In fact, industry observer iSuppli, now part of IHS Inc., reported this week that the global semiconductor market will achieve the largest dollar increase in its history in 2010, courtesy of a boom in DRAM and NAND sales that is benefiting memory suppliers.
A preliminary forecast from iSuppli shows that worldwide semiconductor revenue will amount to $304 billion in 2010, up from $229.5 billion in 2009. This represents growth of 32.5 percent for the year. Percentage growth was higher in 2001 than in 2010, when revenue rose by 36.7 percent. However, revenue increased by $74.5 billion in 2010, a record increase that shattered the previous benchmark expansion of $59.2 billion in 2001.
"While many observers expected the semiconductor industry in 2010 to achieve a solid rebound following the deep drop of 2009, the actual growth far outstripped all expectations," said Dale Ford, senior vice president for market intelligence services for iSuppli. "The enormous expansion in semiconductor revenue was based on renewed demand for electronic equipment, such as computers, televisions and cell phones."
Ford added, however, that semiconductor sales in 2010 are set to rise at more than three times the rate of electronics equipment revenue. "This augmented growth is being driven by a range of multiplying factors, including inventory rebuilding, upward price pressure due to a supply/demand imbalance and an increase in the average semiconductor content of major electronic products," he said.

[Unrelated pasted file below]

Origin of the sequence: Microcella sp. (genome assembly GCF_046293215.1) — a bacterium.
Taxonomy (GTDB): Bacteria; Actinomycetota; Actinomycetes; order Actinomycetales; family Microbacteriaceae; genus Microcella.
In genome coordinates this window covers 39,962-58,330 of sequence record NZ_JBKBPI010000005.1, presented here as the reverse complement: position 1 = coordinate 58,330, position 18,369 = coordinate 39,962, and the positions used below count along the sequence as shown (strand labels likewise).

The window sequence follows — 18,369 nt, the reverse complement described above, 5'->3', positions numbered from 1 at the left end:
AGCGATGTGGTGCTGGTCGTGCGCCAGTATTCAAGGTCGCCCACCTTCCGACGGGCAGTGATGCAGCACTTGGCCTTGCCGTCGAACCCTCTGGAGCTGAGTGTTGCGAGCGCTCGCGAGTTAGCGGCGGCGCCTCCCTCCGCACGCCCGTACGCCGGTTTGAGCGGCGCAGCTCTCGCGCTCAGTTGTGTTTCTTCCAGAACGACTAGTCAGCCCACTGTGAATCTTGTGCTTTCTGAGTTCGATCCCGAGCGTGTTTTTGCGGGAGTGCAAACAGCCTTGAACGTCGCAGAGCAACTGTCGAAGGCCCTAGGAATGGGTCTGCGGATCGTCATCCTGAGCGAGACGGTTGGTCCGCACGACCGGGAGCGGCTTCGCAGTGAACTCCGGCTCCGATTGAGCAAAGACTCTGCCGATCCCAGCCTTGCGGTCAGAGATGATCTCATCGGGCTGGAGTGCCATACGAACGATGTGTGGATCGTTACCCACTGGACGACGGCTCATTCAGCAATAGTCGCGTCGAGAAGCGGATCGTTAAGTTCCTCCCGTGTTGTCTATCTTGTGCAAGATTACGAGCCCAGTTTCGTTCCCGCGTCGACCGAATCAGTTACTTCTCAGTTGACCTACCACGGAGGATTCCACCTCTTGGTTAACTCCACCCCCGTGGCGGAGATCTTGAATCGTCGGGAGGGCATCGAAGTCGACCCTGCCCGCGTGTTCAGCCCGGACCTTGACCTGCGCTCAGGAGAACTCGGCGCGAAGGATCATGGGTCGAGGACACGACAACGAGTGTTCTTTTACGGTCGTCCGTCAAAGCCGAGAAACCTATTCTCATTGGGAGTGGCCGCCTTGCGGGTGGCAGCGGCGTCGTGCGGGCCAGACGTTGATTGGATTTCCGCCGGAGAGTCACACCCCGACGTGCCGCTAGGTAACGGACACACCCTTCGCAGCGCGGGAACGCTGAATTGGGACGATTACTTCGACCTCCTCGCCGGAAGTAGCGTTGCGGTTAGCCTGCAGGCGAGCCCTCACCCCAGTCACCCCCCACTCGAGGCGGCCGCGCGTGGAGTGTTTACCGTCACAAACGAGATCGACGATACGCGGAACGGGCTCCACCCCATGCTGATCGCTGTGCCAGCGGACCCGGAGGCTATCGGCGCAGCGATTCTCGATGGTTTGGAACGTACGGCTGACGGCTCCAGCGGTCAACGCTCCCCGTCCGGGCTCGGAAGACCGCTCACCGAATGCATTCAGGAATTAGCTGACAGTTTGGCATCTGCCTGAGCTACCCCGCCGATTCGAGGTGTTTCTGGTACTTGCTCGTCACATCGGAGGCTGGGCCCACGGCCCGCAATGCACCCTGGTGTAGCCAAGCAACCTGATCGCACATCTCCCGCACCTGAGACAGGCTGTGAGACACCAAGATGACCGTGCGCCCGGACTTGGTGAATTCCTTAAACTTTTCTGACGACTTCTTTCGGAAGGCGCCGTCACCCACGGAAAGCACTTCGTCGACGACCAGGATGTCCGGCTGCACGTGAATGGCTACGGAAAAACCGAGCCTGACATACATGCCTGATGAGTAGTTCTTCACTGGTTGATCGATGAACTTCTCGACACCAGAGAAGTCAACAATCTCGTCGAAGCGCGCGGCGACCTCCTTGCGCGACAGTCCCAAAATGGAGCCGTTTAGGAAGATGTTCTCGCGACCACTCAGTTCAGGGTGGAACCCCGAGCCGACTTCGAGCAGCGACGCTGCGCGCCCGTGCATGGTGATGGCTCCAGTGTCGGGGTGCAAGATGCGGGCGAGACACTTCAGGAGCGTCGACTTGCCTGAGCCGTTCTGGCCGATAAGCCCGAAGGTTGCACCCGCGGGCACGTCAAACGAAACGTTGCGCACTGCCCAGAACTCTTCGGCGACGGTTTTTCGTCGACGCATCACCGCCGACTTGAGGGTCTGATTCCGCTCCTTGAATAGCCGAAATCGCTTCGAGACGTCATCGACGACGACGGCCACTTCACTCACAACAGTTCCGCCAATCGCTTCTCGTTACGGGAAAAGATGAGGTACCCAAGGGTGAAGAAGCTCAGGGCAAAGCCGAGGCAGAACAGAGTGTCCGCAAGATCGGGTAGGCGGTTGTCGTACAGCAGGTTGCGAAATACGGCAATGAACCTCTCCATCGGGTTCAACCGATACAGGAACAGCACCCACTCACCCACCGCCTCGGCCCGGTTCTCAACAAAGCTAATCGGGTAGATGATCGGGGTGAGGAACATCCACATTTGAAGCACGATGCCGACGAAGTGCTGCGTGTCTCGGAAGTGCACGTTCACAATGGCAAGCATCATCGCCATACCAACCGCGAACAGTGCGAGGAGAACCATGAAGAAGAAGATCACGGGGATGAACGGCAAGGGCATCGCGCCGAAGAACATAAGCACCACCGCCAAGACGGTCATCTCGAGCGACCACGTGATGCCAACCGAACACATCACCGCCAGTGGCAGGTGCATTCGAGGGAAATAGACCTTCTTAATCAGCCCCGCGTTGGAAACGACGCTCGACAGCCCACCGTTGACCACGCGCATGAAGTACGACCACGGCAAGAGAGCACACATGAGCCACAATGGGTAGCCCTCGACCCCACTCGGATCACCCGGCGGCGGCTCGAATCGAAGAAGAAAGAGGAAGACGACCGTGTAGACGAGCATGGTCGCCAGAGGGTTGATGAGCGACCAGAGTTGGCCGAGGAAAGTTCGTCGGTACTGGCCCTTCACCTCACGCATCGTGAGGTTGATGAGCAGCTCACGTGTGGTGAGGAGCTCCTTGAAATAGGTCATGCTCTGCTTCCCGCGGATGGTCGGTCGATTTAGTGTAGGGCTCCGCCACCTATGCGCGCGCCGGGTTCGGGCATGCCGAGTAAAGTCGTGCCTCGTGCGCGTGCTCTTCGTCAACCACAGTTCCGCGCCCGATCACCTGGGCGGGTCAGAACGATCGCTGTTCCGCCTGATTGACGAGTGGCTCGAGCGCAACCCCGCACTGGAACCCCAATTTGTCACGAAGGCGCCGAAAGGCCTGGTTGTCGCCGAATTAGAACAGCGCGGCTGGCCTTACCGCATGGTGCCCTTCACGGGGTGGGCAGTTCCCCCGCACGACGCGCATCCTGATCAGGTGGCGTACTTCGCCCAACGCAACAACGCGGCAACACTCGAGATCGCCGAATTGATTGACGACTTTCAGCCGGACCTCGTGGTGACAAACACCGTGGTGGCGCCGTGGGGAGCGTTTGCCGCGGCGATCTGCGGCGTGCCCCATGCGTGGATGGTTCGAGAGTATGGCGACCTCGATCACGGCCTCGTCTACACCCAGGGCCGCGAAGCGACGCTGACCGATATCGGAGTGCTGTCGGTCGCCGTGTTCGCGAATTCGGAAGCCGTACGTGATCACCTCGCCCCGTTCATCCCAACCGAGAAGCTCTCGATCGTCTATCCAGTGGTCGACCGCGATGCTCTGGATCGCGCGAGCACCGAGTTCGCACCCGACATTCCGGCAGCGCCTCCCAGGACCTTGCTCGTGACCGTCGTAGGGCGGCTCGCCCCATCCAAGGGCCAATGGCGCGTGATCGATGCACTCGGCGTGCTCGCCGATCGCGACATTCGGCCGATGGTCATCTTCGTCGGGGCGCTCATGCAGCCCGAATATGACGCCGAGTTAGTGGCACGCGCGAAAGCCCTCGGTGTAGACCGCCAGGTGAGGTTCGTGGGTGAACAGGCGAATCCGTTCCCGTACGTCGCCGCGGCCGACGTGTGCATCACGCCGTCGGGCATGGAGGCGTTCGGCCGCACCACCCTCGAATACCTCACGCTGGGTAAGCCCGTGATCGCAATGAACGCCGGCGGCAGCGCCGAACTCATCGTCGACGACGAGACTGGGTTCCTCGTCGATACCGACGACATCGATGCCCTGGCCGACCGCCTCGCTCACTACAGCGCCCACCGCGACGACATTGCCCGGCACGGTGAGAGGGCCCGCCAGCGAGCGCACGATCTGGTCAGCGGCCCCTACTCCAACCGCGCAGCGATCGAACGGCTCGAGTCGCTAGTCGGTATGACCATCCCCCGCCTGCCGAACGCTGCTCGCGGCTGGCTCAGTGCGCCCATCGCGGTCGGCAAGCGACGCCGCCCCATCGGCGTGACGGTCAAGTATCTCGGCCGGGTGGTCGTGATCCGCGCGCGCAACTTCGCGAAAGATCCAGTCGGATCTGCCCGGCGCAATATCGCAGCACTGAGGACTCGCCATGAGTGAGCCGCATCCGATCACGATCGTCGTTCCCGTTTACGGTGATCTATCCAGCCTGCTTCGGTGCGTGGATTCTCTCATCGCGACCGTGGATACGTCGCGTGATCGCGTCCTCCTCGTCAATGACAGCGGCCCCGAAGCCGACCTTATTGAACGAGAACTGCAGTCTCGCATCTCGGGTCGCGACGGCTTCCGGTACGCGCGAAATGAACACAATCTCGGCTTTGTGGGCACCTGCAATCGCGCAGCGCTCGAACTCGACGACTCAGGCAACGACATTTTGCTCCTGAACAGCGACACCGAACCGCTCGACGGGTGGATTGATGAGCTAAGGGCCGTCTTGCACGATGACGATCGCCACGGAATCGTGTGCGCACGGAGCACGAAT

Moderate Growth Ahead
According to the KPMG survey, conducted in collaboration with the Semiconductor Industry Association, 80 percent of semiconductor executives polled expect that revenue will grow by more than 5 percent next year, a sign of resiliency, as 87 percent of 2009 respondents projected similar revenue increases. In looking at the jobs picture, 29 percent of the respondents predict workforce growth of greater than 5 percent, compared to 23 percent in 2009 and 17 percent in 2008 — reflecting increased confidence in the resilient semiconductor industry.
"Our findings show an industry that expects moderate growth next year, which is extraordinary in the context of an uneven global economic recovery," said Gary Matuszak, KPMG global chair for the Information, Communication and Entertainment practice. "The continuing demand for electronic products ranging from tablets to smartphones, and an increased demand for technology integration in automobiles will buoy semiconductor manufacturers as the economy fluctuates."